At USTOA's Annual Conference and Marketplace in Scottsdale, Arizona this past week, we caught up with Alex Herrmann, director Americas of Switzerland Tourism. Hermann brought us up to date about new hotel developments and attractions throughout the country.
“It’s amazing, the number of properties, especially the four- or five-star segments that have started over the last few months and over the next few months," he said. The first one to open will be the W Verbier in the French-speaking part of Switzerland. "It’s [W’s] first ski resort and their first property in the Alps, so it’s a lot of firsts," Herrmann said.
Andermatt, a hidden Alpine gem (which Herrmann calls “the crossroads of The Alps...where north/south meets east/west”) is seeing new development from new investors. “It used to be a sleepy little resort town,” Herrmann said. “Now, it is really rebuilding…The whole empty space in the heart of this village will now be filled with new life.”
One of the cornerstones of that development is the first Chedi hotel in Europe, which opened while the conference was underway. The opening is a significant step for Andermatt’s tourism profile, Herrmann added.
In Davos, the InterContinental Hotel is set to open this month, and while the area has other notable properties, Herrmann noted the profile of this hotel and the “very modern” architecture by Matteo Thun.
“I didn’t just pick these three hotels at random,” Herrmann added. “You [can] see there’s a trend. Traditionally, the Alpine luxury hotels used to be all family-owned and fourth-generation, and [there were] almost no chain hotels. There’s obviously this increasing attention of these major international hotel companies on the Alps….They all see all the potential of The Alps. They see a big future. That’s why they’re all very interested in getting their share in opening properties in The Alps.”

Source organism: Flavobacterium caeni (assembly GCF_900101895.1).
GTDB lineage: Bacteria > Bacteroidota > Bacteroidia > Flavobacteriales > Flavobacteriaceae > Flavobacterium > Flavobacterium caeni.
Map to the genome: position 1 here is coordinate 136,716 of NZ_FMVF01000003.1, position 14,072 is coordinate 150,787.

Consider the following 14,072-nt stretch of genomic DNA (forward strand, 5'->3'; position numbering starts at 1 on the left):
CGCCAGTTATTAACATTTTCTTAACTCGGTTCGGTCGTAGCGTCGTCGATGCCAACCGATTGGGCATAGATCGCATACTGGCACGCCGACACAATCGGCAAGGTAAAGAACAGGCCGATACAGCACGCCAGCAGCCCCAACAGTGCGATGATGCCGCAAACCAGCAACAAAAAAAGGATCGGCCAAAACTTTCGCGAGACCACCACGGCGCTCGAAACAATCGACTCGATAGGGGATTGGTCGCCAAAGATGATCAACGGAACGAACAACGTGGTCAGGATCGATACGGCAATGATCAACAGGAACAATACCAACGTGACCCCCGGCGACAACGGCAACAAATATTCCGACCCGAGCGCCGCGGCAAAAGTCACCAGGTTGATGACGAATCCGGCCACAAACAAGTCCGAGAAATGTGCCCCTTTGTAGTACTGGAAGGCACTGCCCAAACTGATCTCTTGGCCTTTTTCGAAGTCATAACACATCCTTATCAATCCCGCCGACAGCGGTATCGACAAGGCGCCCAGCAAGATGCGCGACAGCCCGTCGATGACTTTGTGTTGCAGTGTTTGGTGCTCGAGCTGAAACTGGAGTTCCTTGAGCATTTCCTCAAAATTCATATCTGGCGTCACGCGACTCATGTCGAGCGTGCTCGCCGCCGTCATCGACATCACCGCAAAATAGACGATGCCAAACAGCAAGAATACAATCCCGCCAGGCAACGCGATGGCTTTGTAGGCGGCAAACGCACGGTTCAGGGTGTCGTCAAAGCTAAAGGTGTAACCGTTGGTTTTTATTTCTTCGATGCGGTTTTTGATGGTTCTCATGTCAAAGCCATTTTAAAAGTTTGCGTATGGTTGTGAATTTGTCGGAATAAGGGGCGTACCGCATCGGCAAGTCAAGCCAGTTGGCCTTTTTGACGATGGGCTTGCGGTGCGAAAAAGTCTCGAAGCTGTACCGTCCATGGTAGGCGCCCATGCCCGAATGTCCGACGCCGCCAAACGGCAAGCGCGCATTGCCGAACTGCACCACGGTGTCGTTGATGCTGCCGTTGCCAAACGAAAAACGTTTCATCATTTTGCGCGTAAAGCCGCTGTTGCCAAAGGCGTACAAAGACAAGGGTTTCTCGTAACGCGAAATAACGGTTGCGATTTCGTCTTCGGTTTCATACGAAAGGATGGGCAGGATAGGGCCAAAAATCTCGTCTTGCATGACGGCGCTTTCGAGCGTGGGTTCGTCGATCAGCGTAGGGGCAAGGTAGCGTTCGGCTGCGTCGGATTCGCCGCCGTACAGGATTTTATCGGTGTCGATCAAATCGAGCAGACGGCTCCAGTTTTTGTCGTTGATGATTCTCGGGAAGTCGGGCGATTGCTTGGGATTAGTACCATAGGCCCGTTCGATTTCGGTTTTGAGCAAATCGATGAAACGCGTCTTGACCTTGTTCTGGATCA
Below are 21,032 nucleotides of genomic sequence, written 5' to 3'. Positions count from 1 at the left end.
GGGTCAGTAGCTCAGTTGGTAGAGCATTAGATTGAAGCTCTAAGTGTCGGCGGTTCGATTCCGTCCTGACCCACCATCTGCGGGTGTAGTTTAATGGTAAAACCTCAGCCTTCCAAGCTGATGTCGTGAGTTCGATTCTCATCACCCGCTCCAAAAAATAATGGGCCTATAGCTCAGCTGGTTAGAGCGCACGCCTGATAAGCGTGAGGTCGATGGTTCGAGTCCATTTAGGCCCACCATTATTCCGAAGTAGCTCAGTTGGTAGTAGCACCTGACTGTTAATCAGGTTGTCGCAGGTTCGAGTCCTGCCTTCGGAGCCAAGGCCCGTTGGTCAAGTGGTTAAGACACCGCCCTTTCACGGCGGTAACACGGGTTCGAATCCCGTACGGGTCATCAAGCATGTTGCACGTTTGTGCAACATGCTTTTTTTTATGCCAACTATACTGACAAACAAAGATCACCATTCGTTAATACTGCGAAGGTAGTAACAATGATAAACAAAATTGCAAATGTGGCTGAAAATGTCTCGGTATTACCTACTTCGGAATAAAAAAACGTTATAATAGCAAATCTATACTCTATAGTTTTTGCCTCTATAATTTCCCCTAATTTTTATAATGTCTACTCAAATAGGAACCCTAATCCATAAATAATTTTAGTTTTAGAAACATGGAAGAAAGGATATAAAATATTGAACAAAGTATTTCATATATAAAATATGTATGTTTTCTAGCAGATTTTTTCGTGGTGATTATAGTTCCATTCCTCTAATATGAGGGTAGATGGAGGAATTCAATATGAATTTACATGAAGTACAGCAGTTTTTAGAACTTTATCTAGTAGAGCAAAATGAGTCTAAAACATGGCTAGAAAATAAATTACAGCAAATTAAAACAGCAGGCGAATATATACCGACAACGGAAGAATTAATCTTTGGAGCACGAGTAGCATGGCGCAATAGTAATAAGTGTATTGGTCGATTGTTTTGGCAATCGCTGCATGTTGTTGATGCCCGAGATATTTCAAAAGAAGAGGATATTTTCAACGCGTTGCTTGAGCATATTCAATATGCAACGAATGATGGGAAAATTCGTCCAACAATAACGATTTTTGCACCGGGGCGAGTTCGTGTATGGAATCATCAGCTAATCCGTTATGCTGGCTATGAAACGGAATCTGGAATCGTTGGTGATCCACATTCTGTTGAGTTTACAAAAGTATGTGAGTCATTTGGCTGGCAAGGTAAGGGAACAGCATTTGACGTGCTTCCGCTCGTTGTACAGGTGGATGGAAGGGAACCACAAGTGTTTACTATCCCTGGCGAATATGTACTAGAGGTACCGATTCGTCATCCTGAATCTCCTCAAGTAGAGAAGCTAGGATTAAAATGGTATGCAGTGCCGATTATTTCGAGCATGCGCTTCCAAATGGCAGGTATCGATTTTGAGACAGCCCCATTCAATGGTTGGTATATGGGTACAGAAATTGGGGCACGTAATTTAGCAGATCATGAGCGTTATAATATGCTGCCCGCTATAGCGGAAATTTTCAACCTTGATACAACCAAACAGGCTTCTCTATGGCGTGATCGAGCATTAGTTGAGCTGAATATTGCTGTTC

Beyond the interest major luxury brands are showing in Switzerland, Herrmann noted some independent properties opening in the Lake Lucerne area. “That’s an area that’s has been a little bit more quiet. In the next couple of years, there will be several five-star properties opening in that area.”
Herrmann calls Switzerland’s luxury hotels the “lighthouses” of the industry, but also expressed praise for the country's three- and four-star hotels as well. “It’s at least as interesting, what’s going on there, because there’s too much to actually focus on just a few,” he said.
Switzerland Tourism, like many other tourism boards, uses annual themes to attract visitors to the country’s different regions. 2014 will focus on views--which Herrmann notes does not necessarily mean the view from atop one of Switzerland’s many mountains, but views from the Express tourist trains and the cable cars that take visitors up the mountains. “The world’s first double-decker cable car has opened in Switzerland,” Herrmann noted, “and the top piece is actually outside, so you can travel inside on the lower floor, or you take the little winding stairs upstairs, and you’re outside.” The quick ride up the Stanserhorn (just outside Lucerne) actually uses two cable cars: a historic car takes visitors halfway up before they transfer to the more modern option.
The tourism board is also creating an add-on product to the Swiss rail passes that will help visitors make the most of their views: The Peak Pass offers access to 10 of these most-seen mountain excursions in Switzerland. It is expected to launch in January, just as the new year’s theme comes into effect.